2016
 Discretization, Solution, and Inversion for Large Systems of PDEs

Computer Science Department, University of Colorado Boulder, March 3, 2016
 We are often forced to make important decisions with imperfect and incomplete
data. In modelbased inference, our efforts to extract useful information
from data are aided by models of what occurs where we have no observations:
examples range from climate prediction to patientspecific medicine. In many
cases, these models can take the form of systems of PDEs with
criticalyetunknown parameter fields, such as initial conditions or material
coefficients of heterogeneous media.
A concrete example that I will present is to make predictions about the
Antarctic ice sheet from satellite observations, when we model the ice sheet
using a system of nonlinear Stokes equations with a Robintype boundary
condition, governed by a critical, spatially varying coefficient. This talk
will present three aspects of the computational stack used to efficiently
estimate statistics for this kind of inference problem.
At the top is an posteriordistribution approximation for Bayesian inference,
that combines Laplace's method with randomized calculations to compute an
optimal lowrank representation.
Below that, the performance of this approach to inference is highly dependent
on the efficient and scalable solution of the underlying model equation, and
its first and second adjoint equations. A highlevel description of a
problem (in this case, a nonlinear Stokes boundary value problem) may suggest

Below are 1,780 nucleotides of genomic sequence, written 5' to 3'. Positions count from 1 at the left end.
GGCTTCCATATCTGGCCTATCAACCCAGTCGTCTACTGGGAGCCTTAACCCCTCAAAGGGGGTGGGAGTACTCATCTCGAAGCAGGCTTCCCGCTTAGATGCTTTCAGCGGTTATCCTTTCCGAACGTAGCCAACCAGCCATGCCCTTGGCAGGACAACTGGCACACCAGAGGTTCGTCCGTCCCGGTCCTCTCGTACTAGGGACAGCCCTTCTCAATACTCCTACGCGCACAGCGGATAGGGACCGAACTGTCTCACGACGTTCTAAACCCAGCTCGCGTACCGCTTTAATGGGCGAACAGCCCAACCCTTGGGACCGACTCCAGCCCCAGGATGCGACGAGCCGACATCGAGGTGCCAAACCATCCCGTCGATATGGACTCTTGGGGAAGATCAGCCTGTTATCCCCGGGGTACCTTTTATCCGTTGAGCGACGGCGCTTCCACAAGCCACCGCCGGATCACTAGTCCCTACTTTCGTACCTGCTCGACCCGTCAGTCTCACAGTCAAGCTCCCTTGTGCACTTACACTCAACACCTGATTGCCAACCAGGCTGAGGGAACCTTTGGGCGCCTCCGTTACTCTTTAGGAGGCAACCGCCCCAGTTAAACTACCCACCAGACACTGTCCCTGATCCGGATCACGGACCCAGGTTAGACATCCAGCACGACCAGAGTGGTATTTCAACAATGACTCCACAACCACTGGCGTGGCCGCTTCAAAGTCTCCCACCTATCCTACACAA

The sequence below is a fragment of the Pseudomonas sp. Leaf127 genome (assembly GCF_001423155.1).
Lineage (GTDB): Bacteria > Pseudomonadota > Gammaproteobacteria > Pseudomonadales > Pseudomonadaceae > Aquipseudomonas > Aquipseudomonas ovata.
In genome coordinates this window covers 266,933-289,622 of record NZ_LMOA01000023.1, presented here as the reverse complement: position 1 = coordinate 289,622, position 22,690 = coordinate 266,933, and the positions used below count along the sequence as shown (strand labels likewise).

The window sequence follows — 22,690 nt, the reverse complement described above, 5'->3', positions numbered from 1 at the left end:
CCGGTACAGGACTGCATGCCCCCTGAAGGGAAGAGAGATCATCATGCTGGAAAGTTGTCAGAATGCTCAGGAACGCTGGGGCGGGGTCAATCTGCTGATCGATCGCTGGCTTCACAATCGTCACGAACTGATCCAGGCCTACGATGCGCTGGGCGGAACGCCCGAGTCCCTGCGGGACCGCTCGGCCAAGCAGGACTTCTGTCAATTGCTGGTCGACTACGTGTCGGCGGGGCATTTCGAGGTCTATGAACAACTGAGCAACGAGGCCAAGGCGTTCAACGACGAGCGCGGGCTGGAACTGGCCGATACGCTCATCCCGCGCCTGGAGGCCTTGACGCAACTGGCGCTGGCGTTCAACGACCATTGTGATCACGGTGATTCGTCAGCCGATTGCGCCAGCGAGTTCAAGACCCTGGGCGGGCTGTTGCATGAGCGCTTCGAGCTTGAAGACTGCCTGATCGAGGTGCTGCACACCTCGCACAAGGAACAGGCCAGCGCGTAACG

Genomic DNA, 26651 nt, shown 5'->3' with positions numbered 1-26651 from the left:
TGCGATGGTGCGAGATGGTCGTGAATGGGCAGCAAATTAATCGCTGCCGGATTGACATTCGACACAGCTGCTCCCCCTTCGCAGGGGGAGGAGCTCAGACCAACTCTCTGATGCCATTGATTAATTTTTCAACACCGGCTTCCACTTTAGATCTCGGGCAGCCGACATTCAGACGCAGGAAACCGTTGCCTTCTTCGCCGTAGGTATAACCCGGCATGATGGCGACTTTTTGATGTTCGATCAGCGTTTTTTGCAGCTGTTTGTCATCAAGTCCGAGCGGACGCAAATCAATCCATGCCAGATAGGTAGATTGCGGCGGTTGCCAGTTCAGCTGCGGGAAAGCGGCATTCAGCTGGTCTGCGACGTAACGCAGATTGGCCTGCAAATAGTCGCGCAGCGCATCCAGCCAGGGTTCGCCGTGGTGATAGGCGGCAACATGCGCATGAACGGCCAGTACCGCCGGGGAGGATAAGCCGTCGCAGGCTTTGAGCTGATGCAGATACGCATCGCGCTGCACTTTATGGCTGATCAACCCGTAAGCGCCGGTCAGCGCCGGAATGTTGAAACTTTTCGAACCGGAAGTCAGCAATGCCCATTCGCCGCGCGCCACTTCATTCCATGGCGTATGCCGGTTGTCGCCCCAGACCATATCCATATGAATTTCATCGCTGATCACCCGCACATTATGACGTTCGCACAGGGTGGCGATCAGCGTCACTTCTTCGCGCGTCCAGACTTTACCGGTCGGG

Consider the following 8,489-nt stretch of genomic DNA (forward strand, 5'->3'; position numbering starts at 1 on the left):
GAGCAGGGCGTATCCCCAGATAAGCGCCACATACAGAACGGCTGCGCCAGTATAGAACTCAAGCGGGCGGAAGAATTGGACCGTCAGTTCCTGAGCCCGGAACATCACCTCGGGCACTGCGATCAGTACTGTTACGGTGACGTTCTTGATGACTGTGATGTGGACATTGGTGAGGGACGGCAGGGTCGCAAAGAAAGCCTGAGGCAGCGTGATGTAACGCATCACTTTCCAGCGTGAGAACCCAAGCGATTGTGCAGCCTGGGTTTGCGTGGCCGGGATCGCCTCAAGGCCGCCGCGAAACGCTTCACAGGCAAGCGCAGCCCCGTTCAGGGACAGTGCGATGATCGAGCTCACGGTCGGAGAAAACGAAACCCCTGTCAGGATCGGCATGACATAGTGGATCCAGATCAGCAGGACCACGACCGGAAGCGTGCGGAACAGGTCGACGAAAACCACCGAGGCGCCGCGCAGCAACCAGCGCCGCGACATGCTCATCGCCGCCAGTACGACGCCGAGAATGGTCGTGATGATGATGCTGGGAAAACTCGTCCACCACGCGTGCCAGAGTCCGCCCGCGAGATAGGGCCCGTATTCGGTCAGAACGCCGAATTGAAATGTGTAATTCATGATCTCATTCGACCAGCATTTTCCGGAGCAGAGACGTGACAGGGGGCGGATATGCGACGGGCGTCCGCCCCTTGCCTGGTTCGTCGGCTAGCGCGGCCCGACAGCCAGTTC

an approach to designing an optimal solver, but this is just the jumpingoff
point: differences in geometry, boundary conditions, and other considerations
will significantly affect performance. I will discuss how the peculiarities
of the ice sheet dynamics problem lead to the development of an anisotropic
multigrid method (available as a plugin to the PETSc library for scientific
computing) that improves on standard approaches.
At the bottom, to increase the accuracy per degree of freedom of discretized
PDEs, I develop adaptive mesh refinement (AMR) techniques for largescale
problems. I will present my algorithmic contributions to the p4est library
for parallel AMR that enable it to scale to concurrencies of O(10^6), as well
as recent work commoditizing AMR techniques in PETSc.
2015
 Uniting Performance and Extensibility in Adaptive Finite Element Computations

CAAM Colloqium, Rice University, Houston, Texas, September 14, 2015

This talk will begin with a presentation of recent work that applies
p4est—a library for parallel adaptive mesh refinement—to large scale
computations, and ice sheet dynamics with highly anisotropic meshs and
global mantle convection simulations with billions of degrees of freedom.
The former is an example where extension of the datatypes and algorithms in
a library can help it to address unanticipated problems; the latter is an
example of how extensibility is crucial for the same library that performs
well on one process to peform well on a million. Time permitting, this will
lead into a discussion of work to expand the reach of adaptive methods in
PETSc, including work to make DMPlex—already a flexible interface for
unstructured meshes—even for flexible by adding support for the
nonconformal meshes that arise in AMR applications.
 Multilevel Methods for Forward and Inverse Ice Sheet Modeling

SIAM Conference on Computational Science and Engineering, Salt Lake City, Utah, March 14, 2015

We present our work on recovering ice sheet modeling parameter fields
(such as basal slipperiness) from observations, using both
deterministic and Bayesian inversion. The scalability of our adjoint
and Hessianbased methods is determined by the scalability of two